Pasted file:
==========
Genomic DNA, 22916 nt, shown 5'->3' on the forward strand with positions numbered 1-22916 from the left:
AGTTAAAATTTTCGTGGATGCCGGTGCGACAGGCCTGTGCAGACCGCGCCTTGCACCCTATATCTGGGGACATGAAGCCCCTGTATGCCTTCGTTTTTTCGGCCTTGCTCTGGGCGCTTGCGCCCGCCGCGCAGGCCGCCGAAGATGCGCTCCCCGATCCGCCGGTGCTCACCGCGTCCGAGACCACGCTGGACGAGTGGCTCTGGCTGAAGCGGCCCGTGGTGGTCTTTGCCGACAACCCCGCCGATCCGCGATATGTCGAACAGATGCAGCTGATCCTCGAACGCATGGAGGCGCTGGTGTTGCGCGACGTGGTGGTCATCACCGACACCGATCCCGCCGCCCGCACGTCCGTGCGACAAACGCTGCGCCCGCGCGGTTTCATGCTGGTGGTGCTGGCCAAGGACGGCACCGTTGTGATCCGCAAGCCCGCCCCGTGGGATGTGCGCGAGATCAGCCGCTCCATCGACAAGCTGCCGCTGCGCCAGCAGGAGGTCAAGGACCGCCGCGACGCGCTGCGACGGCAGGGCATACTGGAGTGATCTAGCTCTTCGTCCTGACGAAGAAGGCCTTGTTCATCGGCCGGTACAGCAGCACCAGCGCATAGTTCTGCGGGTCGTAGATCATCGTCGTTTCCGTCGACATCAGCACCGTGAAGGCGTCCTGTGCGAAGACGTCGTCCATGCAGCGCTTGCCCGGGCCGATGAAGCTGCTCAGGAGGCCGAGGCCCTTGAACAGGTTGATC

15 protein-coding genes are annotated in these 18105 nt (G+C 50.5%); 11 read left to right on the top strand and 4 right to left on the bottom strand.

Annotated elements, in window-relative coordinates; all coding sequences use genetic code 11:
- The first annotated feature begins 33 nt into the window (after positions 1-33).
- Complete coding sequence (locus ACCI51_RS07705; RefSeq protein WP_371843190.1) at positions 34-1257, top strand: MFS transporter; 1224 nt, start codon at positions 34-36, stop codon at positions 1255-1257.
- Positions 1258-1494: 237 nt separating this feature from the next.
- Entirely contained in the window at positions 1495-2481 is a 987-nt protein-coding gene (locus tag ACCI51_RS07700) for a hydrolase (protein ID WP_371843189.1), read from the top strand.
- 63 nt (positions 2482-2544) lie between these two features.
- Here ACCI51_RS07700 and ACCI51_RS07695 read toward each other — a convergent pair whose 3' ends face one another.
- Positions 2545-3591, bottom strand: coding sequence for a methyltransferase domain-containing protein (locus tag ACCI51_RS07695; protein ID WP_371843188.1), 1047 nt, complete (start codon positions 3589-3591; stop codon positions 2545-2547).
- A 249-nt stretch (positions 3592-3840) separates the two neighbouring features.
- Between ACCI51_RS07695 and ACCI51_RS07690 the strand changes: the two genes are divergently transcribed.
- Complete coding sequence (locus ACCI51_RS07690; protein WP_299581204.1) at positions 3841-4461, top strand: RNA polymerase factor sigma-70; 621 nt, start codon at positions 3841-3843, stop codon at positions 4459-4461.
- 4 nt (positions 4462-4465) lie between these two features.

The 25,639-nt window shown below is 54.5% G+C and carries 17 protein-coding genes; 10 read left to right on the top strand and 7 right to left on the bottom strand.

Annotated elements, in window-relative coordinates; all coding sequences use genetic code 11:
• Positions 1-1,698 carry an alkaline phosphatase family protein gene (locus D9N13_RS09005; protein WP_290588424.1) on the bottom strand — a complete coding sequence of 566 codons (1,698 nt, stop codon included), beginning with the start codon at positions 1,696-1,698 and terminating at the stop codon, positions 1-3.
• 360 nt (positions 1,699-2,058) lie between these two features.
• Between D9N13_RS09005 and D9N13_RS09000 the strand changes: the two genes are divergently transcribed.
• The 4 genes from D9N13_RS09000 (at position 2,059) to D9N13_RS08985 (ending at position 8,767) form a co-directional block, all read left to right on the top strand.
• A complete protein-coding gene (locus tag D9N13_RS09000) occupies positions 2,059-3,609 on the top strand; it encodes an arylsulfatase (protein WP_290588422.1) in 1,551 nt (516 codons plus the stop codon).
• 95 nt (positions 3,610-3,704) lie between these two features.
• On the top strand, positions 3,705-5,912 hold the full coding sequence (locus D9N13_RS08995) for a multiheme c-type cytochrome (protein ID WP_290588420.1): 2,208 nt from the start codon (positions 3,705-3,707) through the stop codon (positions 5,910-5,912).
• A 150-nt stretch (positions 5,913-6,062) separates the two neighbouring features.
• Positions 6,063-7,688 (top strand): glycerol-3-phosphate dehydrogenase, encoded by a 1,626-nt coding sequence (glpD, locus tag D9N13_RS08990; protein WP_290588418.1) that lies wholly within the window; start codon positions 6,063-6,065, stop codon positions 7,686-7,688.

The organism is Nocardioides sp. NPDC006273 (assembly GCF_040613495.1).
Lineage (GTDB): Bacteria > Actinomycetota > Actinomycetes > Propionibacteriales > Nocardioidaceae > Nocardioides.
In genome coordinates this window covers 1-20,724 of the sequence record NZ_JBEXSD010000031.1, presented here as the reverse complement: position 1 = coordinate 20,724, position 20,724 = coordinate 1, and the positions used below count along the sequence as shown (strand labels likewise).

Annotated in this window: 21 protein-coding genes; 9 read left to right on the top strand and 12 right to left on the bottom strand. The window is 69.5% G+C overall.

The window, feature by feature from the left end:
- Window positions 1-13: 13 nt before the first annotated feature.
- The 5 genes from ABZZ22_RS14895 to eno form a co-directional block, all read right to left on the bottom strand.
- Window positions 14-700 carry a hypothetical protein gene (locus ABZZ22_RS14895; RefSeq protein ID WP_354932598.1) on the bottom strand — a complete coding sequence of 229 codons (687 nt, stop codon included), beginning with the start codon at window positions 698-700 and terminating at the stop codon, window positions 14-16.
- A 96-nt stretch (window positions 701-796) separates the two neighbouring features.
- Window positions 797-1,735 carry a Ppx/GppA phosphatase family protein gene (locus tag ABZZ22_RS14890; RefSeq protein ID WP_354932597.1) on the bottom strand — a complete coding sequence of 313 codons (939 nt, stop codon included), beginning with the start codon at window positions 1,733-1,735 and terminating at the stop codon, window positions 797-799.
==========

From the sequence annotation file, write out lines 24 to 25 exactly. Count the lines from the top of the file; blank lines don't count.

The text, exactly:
• On the top strand, positions 3,705-5,912 hold the full coding sequence (locus D9N13_RS08995) for a multiheme c-type cytochrome (protein ID WP_290588420.1): 2,208 nt from the start codon (positions 3,705-3,707) through the stop codon (positions 5,910-5,912).
• A 150-nt stretch (positions 5,913-6,062) separates the two neighbouring features.